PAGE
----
The European Commission has given member states a stark warning of the challenge they are facing. Presenting a report on the long-term sustainability of public finances in 2006, Joaquín Almunia, the economic and monetary affairs commissioner, said: “Unless most member states do something serious about defusing the pension time-bomb, it will go off in the hands of our children and grandchildren, presenting them with a burden that is simply not sustainable.”
The report said that without structural reforms and budget consolidation, the government debt/gross domestic product (GDP) ratio in the EU would reach 200% in 2050 (compared to around 66% now). The Commission pointed out that Cyprus, the Czech Republic, Greece, Hungary, Portugal and Slovenia are most at risk from the pension time-bomb, with another ten countries facing “medium risk”.
One of the Commission’s main aims has been to get member states to “run down public debt at a fast pace” before the full impact of ageing unfolds. Limited progress has been made on this, as the level of government debt to GDP in the EU fell from 70.8% in 2005 to 66.3% in 2007. Greece and Italy, the two countries with the largest debts, have both succeeded in reducing their debts, Greece from 107.5% to 94.5% and Italy from 106.6% to 104%. These improvements, however, are threatened by the recession that economists predict is likely to follow the current global financial crisis, as unemployment will mean lower tax revenues and higher social costs.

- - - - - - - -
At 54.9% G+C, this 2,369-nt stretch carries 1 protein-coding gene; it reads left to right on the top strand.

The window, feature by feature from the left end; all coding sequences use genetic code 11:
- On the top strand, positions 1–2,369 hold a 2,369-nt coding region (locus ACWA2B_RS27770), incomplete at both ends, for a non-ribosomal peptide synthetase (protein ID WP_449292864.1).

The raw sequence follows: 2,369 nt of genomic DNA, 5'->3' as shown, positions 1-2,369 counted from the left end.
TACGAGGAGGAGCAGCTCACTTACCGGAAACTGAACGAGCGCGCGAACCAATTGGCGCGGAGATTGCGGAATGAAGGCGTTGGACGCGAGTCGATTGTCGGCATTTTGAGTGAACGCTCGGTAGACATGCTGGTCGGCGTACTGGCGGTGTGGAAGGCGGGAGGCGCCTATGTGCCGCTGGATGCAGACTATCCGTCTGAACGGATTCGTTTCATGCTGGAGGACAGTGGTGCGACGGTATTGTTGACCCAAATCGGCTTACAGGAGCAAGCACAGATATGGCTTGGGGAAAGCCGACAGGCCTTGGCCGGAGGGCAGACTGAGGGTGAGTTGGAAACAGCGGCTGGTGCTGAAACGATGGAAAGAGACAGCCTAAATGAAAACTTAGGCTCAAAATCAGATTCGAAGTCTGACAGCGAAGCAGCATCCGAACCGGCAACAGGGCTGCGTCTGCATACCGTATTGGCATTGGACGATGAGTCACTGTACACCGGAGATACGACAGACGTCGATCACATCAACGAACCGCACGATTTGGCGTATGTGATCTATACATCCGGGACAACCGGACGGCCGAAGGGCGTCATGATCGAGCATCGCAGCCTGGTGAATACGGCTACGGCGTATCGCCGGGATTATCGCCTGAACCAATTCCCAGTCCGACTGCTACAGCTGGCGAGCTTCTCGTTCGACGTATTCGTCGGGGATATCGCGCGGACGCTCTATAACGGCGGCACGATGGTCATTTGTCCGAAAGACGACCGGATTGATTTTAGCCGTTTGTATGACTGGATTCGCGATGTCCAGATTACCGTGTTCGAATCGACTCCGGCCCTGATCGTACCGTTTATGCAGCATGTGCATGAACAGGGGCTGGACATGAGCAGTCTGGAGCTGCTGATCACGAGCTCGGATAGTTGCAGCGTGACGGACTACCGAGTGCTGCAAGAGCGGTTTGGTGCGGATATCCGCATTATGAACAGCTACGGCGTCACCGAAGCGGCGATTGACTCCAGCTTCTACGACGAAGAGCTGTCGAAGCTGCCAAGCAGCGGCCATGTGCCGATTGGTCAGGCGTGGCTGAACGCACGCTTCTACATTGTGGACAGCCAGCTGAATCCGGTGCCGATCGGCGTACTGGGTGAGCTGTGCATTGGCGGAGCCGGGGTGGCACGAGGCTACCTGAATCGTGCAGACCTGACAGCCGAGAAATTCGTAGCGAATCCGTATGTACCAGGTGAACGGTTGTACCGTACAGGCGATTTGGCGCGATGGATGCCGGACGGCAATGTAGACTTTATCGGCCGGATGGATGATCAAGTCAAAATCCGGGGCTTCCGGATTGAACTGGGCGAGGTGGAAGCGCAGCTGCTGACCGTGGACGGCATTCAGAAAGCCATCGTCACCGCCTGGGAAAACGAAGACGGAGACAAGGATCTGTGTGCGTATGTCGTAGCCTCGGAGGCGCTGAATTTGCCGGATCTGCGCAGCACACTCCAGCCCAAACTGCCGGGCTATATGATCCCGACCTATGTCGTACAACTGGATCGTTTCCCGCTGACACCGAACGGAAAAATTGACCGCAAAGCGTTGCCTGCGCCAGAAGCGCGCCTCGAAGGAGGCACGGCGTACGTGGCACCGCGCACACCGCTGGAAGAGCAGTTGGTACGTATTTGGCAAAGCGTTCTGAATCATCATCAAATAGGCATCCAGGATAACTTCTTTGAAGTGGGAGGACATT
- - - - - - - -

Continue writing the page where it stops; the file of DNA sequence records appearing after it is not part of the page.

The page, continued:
• What will be the impact on the standard of living of Europeans created by tomorrow’s demography on the continent?
• What is the likely impact of today’s economic crisis on the debt level of Member States, and therefore, their capability to fund pensions ansn healtlthcare for the elderly in future?
• How could a well managed immigration EU policy help European demography in the medium to long term?
• European Policy Centre (EPC) study: “How to grow old without going bust?”
• Berlin Institute for Population and Development: “The future of Europe’s demography”European Voice